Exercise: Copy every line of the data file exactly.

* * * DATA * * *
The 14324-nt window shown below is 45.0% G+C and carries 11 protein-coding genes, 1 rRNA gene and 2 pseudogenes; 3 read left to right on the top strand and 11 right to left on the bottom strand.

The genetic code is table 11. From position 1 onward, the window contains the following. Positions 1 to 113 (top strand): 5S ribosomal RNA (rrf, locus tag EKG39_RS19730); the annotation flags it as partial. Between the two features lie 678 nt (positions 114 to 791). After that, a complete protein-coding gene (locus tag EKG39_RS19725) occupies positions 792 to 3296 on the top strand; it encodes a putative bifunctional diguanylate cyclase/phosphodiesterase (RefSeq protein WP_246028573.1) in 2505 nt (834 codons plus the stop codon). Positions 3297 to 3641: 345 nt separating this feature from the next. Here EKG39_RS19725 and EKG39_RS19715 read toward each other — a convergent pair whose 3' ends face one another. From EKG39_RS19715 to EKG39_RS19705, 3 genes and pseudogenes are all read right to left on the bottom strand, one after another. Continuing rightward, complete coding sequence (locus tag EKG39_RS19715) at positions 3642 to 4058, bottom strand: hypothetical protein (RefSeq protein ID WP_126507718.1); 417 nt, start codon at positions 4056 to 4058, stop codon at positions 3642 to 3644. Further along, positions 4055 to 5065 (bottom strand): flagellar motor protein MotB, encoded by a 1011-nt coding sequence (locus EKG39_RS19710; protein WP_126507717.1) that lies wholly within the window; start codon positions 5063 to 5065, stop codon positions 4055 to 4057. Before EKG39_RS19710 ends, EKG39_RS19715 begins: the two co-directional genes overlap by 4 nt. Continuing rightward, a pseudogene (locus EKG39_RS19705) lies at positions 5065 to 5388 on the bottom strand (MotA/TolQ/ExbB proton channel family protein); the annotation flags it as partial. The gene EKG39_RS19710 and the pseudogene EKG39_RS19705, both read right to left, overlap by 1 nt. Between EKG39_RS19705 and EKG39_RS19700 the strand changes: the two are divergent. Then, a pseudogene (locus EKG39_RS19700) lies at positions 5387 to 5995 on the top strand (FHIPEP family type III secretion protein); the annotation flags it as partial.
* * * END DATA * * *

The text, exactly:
The 14324-nt window shown below is 45.0% G+C and carries 11 protein-coding genes, 1 rRNA gene and 2 pseudogenes; 3 read left to right on the top strand and 11 right to left on the bottom strand.

The genetic code is table 11. From position 1 onward, the window contains the following. Positions 1 to 113 (top strand): 5S ribosomal RNA (rrf, locus tag EKG39_RS19730); the annotation flags it as partial. Between the two features lie 678 nt (positions 114 to 791). After that, a complete protein-coding gene (locus tag EKG39_RS19725) occupies positions 792 to 3296 on the top strand; it encodes a putative bifunctional diguanylate cyclase/phosphodiesterase (RefSeq protein WP_246028573.1) in 2505 nt (834 codons plus the stop codon). Positions 3297 to 3641: 345 nt separating this feature from the next. Here EKG39_RS19725 and EKG39_RS19715 read toward each other — a convergent pair whose 3' ends face one another. From EKG39_RS19715 to EKG39_RS19705, 3 genes and pseudogenes are all read right to left on the bottom strand, one after another. Continuing rightward, complete coding sequence (locus tag EKG39_RS19715) at positions 3642 to 4058, bottom strand: hypothetical protein (RefSeq protein ID WP_126507718.1); 417 nt, start codon at positions 4056 to 4058, stop codon at positions 3642 to 3644. Further along, positions 4055 to 5065 (bottom strand): flagellar motor protein MotB, encoded by a 1011-nt coding sequence (locus EKG39_RS19710; protein WP_126507717.1) that lies wholly within the window; start codon positions 5063 to 5065, stop codon positions 4055 to 4057. Before EKG39_RS19710 ends, EKG39_RS19715 begins: the two co-directional genes overlap by 4 nt. Continuing rightward, a pseudogene (locus EKG39_RS19705) lies at positions 5065 to 5388 on the bottom strand (MotA/TolQ/ExbB proton channel family protein); the annotation flags it as partial. The gene EKG39_RS19710 and the pseudogene EKG39_RS19705, both read right to left, overlap by 1 nt. Between EKG39_RS19705 and EKG39_RS19700 the strand changes: the two are divergent. Then, a pseudogene (locus EKG39_RS19700) lies at positions 5387 to 5995 on the top strand (FHIPEP family type III secretion protein); the annotation flags it as partial.